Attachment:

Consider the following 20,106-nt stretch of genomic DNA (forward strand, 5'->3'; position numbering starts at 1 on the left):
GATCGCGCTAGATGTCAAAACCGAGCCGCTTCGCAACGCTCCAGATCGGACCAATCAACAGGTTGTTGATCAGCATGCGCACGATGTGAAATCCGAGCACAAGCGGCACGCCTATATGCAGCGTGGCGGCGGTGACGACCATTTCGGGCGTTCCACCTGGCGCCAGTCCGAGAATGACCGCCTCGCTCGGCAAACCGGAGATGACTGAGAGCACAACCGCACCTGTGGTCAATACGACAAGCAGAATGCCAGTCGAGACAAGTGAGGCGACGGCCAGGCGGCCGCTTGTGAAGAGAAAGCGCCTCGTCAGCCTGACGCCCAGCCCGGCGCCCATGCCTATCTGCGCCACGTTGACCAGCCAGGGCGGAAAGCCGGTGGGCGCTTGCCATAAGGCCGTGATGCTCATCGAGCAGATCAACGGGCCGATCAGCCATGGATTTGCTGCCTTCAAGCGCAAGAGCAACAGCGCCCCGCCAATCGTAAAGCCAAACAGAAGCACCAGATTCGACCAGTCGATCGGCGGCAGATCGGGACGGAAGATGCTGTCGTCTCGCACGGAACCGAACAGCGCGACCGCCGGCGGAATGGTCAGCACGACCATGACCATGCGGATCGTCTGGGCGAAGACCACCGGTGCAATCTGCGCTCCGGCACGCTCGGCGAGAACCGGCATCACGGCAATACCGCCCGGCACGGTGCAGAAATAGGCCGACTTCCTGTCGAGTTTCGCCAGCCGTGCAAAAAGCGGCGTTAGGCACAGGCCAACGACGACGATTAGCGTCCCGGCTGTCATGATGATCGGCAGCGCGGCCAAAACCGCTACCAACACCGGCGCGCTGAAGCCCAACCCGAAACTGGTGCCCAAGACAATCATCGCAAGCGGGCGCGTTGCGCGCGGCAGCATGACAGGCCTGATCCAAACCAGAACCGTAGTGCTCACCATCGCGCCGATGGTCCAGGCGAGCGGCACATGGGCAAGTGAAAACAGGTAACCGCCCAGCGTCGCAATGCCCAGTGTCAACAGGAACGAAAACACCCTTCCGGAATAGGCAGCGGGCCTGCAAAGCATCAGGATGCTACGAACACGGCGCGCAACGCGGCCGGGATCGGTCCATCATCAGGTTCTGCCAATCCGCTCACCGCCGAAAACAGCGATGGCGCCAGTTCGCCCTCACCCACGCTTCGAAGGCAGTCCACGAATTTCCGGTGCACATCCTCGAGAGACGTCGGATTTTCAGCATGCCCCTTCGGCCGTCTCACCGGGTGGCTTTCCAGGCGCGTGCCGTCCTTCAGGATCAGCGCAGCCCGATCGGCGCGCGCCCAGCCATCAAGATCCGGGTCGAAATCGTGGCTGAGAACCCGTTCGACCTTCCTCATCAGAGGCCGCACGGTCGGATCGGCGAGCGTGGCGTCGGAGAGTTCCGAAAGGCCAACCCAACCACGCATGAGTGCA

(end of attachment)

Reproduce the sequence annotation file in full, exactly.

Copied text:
Consider the following 20,106-nt stretch of genomic DNA (forward strand, 5'->3'; position numbering starts at 1 on the left):
GATCGCGCTAGATGTCAAAACCGAGCCGCTTCGCAACGCTCCAGATCGGACCAATCAACAGGTTGTTGATCAGCATGCGCACGATGTGAAATCCGAGCACAAGCGGCACGCCTATATGCAGCGTGGCGGCGGTGACGACCATTTCGGGCGTTCCACCTGGCGCCAGTCCGAGAATGACCGCCTCGCTCGGCAAACCGGAGATGACTGAGAGCACAACCGCACCTGTGGTCAATACGACAAGCAGAATGCCAGTCGAGACAAGTGAGGCGACGGCCAGGCGGCCGCTTGTGAAGAGAAAGCGCCTCGTCAGCCTGACGCCCAGCCCGGCGCCCATGCCTATCTGCGCCACGTTGACCAGCCAGGGCGGAAAGCCGGTGGGCGCTTGCCATAAGGCCGTGATGCTCATCGAGCAGATCAACGGGCCGATCAGCCATGGATTTGCTGCCTTCAAGCGCAAGAGCAACAGCGCCCCGCCAATCGTAAAGCCAAACAGAAGCACCAGATTCGACCAGTCGATCGGCGGCAGATCGGGACGGAAGATGCTGTCGTCTCGCACGGAACCGAACAGCGCGACCGCCGGCGGAATGGTCAGCACGACCATGACCATGCGGATCGTCTGGGCGAAGACCACCGGTGCAATCTGCGCTCCGGCACGCTCGGCGAGAACCGGCATCACGGCAATACCGCCCGGCACGGTGCAGAAATAGGCCGACTTCCTGTCGAGTTTCGCCAGCCGTGCAAAAAGCGGCGTTAGGCACAGGCCAACGACGACGATTAGCGTCCCGGCTGTCATGATGATCGGCAGCGCGGCCAAAACCGCTACCAACACCGGCGCGCTGAAGCCCAACCCGAAACTGGTGCCCAAGACAATCATCGCAAGCGGGCGCGTTGCGCGCGGCAGCATGACAGGCCTGATCCAAACCAGAACCGTAGTGCTCACCATCGCGCCGATGGTCCAGGCGAGCGGCACATGGGCAAGTGAAAACAGGTAACCGCCCAGCGTCGCAATGCCCAGTGTCAACAGGAACGAAAACACCCTTCCGGAATAGGCAGCGGGCCTGCAAAGCATCAGGATGCTACGAACACGGCGCGCAACGCGGCCGGGATCGGTCCATCATCAGGTTCTGCCAATCCGCTCACCGCCGAAAACAGCGATGGCGCCAGTTCGCCCTCACCCACGCTTCGAAGGCAGTCCACGAATTTCCGGTGCACATCCTCGAGAGACGTCGGATTTTCAGCATGCCCCTTCGGCCGTCTCACCGGGTGGCTTTCCAGGCGCGTGCCGTCCTTCAGGATCAGCGCAGCCCGATCGGCGCGCGCCCAGCCATCAAGATCCGGGTCGAAATCGTGGCTGAGAACCCGTTCGACCTTCCTCATCAGAGGCCGCACGGTCGGATCGGCGAGCGTGGCGTCGGAGAGTTCCGAAAGGCCAACCCAACCACGCATGAGTGCA